For convenience you could divide the history into the following phases, the dates are often approximate, they are just so you can get a handle on the periods in the history.
During this period there was already settled agriculture, hunting and fishing in Bodh Gaya. People were living in reed and bamboo or wattle and daub buildings and were skilled in making pottery, stone implements, arrow heads, fish hooks, etc. The pottery of his period is referred to as Black and Red ware, and features decorations in slips on red and black surfaces. The presence of rice husk impressions in pottery indicates that rice was already being cultivated in this area at this time as well as cereals. They did not use iron implements but were familiar with copper and there is evidence for the smelting of copper goods in Bodh Gaya. (Ansari, A.Q, 1990, Archaeological Remains of Bodh Gaya, Ramanand Vidya Bhawan, Delhi, pp: 44-51)
This period is marked in archaeological excavations not only by the introduction of iron implements but by the adoption of new techniques in pottery making which produced a kind of pottery called Northern Black Polished Pottery (NBP), a remarkable mirror like light ceramic. This era also saw the introduction of coinage which is found in excavations from this period.
It is of course also the era in which Shakyamuni Guatama Buddha lived and attained enlightenment in Bodh Gaya. From Buddhist and Brahminical textual sources it can be gathered that Gaya and Bodh Gaya was already a place of pilgrimage by this time and the present day village of Bakraur was a significant market town.
In this period Bodh Gaya became a major place of Buddhist Pilgrimage. All the evidence points to the Emporor Ashoka having made a pilgrimage to Bodh Gaya and built some sort of monument at the tree where the Buddha was enlightened, probably of railings around the tree and a monumental column. In subsequent generations the initial railings were extended.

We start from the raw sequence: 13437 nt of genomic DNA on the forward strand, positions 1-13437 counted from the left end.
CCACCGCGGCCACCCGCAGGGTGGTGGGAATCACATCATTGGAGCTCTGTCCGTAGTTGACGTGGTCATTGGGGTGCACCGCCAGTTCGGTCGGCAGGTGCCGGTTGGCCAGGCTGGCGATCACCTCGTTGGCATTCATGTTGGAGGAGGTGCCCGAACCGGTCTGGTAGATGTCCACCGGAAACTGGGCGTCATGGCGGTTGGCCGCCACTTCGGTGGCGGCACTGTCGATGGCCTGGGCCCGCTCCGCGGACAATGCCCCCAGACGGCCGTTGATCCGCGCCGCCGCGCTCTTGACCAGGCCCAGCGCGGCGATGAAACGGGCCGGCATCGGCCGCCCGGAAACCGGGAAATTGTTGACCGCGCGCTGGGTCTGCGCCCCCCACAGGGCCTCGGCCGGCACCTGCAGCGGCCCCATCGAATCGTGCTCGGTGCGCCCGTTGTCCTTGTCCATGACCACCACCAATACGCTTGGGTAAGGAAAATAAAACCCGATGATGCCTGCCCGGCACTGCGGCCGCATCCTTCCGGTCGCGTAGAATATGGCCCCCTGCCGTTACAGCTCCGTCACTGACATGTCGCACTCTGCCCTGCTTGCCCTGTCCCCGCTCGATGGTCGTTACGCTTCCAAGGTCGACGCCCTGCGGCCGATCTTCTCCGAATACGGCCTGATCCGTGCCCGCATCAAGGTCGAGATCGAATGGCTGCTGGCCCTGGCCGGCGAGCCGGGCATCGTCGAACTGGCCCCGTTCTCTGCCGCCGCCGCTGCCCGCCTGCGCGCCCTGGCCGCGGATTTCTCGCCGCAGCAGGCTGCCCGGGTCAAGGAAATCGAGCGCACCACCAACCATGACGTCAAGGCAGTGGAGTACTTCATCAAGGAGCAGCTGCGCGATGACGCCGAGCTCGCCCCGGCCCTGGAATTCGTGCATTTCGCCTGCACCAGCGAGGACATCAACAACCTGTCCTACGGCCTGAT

It is likely that during this period the first temple was constructed at Bodh Gaya. It seems that the tree was moved back from its previous position and the alighnment of the shrine was changed. It is due to this that the 'Jewel walk' the ancient monument that marked where Buddha did walking meditation after his enlightenment has a slightly different alighnment from the temple.
This period marked the construction of the temple in a form probably akin to that of its present day appearance. The temple was also associated by this time with numerous other monuments and monasteries.
During this period Bodh Gaya was a major centre of Buddhism patronised by the Pala Dynasty of Bengal. It seems likely that at some point during this period the four subsidiary shrines on the main temple were added. Buddhism flourished in Bodh Gaya and there are a number of accounts by pilgrims of the wonders that they saw at this place.
In the late 1100's the Bodh Gaya area came under the rulership of the Islamic Sultanate of Delhi and state patronage for the temple and monasteries stopped. The lands of the monasteries and temples were taken over by the new rulers and it seems that gradually the temples and monasteries of Bodh Gaya fell into decay. During this period wandering Buddhist Siddhas, and Shaivite Nath Siddha ascetics continued practice in Bodh Gaya and Shaivite asectics established a permanent monastery, or Math, in Bodh Gaya. This Math gradually became the major landowner in the area and the Abott, or Mahant, the local ruler.
Early colonial accounts of Bodh Gaya depict it as a rural village where the principal landlords were the Abotts of the Hindu monastery and the temple was in a state of disrepair and falling down. The British were spurred to action over the temple in the 1880s when a Burmese mission to repair the temple was in action at the same time as the British annexed Burma. Due to this the Archaeological survey of India took over the rebuilding of the temple under the direction of Alexander Cunningham. The present form of the temple complex is that of this 19th century reconstruction.
In the late 1800s Anagarika Dharmapala, a Buddhist leader from Ceylon, began what became a long campaign to take the management of the temple into Buddhist hands.
On independence the management of the temple became a controversial issue. Eventually, the temple was taken out of the hands of the Hindu Abotts and put into the hands of a management comittee. The Temple Management Committee was made up of Buddhists and Hindus, but with a statuary majority of Hindus.
In the 1990s campaigning by the followers of Ambedkar, Indians who became Buddhists after 1956, led to the handing over of the management of the temple to Buddhists.
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History of Bodhgaya ::